Carell's new film, The Incredible Burt Wondertsone, is in theaters March 15. / Matt Hoyle for USA WEEKEND
Despite being bitten by a dog when he was working as a mail carrier in Massachusetts, Steve Carell has always loved man’s best friend. But it took him half a lifetime to get a dog of his own.
“When I was growing up, we had cats, and I could never talk my parents into getting a dog,” says Carell, 50, who finally got a golden retriever just before he married Nancy Hall in 1995. “I’m not anti-cat, but I like the goofiness inherent in dogs. They really make me laugh. Cats may be a bit more refined and demure — not adjectives I’d use to describe me.”
A master of goofiness himself, Carell seems to have a special rapport with animals. “Yes, I’m a Doctor Dolittle,” he jokes.
He says the secret is “treating everyone with respect,” no matter how many legs.
“Generally speaking, animals are very intuitive. They know if they’re being threatened or in a safe place. They can size human beings up very quickly.”
Carell has often worked opposite animals. In Evan Almighty, he had a full Noah’s ark. In Anchorman: The Legend of Ron Burgundy, he faced bears. In Seeking a Friend for the End of the World, his furry friend was a dog. In Dinner for Schmucks, some co-stars were mice (stuffed).
In The Incredible Burt Wonderstone, opening March 15, he wrangles birds, rabbits and, most happily, a Yorkshire terrier.
“The rabbits kept to themselves,” Carell reports. “But the birds were tricky. They have a mind of their own.”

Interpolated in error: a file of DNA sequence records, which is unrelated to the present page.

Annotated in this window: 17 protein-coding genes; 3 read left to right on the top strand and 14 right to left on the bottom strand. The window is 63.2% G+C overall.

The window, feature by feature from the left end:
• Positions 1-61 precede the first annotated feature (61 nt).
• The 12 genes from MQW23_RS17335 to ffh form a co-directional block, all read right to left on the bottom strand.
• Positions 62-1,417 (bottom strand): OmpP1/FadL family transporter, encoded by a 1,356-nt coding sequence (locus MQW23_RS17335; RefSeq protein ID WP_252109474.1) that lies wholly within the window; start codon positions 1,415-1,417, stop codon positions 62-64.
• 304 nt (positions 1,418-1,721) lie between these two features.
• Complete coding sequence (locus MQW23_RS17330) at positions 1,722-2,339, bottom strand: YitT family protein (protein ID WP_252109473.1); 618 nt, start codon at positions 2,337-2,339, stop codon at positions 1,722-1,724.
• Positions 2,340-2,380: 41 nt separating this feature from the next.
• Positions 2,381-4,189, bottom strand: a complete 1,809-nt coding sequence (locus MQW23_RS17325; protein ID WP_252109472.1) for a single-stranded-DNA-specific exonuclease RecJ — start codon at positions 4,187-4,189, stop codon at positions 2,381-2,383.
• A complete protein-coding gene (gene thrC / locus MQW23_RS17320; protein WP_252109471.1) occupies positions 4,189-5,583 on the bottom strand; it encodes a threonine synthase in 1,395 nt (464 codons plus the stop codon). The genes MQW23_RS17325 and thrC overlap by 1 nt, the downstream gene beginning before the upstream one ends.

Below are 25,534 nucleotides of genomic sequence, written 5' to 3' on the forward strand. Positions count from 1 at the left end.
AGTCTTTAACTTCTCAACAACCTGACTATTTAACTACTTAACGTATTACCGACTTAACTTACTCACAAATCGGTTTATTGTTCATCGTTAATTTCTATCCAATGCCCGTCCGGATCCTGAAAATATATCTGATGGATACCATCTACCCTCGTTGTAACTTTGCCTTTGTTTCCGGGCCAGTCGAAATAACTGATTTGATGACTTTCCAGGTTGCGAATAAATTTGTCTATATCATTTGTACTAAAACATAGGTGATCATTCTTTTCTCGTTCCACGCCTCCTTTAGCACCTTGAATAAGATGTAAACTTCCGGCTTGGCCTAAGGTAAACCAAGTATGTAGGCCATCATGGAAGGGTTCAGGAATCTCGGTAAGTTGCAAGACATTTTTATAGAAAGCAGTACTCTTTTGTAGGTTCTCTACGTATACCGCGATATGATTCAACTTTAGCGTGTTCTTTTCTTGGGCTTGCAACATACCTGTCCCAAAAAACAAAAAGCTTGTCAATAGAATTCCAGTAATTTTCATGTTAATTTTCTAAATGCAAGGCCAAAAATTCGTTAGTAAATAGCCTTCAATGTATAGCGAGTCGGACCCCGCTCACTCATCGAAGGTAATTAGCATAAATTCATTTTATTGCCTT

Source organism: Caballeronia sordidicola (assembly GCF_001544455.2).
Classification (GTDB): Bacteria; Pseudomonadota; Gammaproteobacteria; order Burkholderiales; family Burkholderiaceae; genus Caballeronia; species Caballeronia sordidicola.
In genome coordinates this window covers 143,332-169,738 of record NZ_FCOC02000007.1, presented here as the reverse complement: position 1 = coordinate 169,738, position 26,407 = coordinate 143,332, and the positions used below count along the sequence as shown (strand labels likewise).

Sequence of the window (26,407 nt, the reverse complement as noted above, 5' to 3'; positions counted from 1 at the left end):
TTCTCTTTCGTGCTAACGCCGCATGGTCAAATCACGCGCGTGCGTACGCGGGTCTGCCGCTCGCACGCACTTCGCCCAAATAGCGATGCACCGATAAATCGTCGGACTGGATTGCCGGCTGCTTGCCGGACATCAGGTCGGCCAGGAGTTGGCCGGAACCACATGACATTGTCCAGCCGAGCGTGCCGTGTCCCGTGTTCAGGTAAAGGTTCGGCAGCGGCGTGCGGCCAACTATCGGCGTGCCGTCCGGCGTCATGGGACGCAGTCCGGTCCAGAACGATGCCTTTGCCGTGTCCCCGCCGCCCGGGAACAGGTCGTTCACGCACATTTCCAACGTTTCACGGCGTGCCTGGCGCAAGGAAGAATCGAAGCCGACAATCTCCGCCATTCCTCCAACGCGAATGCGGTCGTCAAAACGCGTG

And they’re not the only ones. Evan Almighty featured a scene with Carell and a baboon. As he quickly discovered, “baboons are not actors. When you start acting erratically, that can be a dangerous thing. You can’t forget they’re wild animals.”
In Burt Wonderstone, Carell’s difficulties have nothing to do with the on-screen animals. His character — a top-billed Las Vegas hotel magician complete with red velour jumpsuit, teased hair and eyeliner — has lost his zest for magic.
When he’s usurped by a cutting-edge street magician (Jim Carrey), he finds himself performing at birthday parties. His best trick: turning a balloon dog into the real thing.
Because his own dog died a few years ago, Carell welcomed the canine company. “My goal was to keep that dog from being too afraid. I wanted to make him feel that he was in a comfortable, safe place, so I spent time hanging out with him.”
Today, the Carell home in a Los Angeles suburb is nearly pet-free. “The only one we have at present is a fish, but a dog is on the horizon,” the actor says. “My son Johnny is of an age where he is obsessed by getting a dog” — specifically, a dachshund. “I’d like him to have one. An 8-year-old boy and a dog achieve a special bond.”
For Carell, who also has a daughter, Annie, 11, family comes first. “I don’t think I lead any sort of exciting Hollywood life. If you followed me for a day, you’d be extremely bored. I’d be picking up my dry cleaning and going to a hardware store to get some filters for the air vent. I’d drive my kids to school and I’d pick them up, and that would be a full day for me.”
And perhaps soon added to the list of chores: walking and training a new family dog.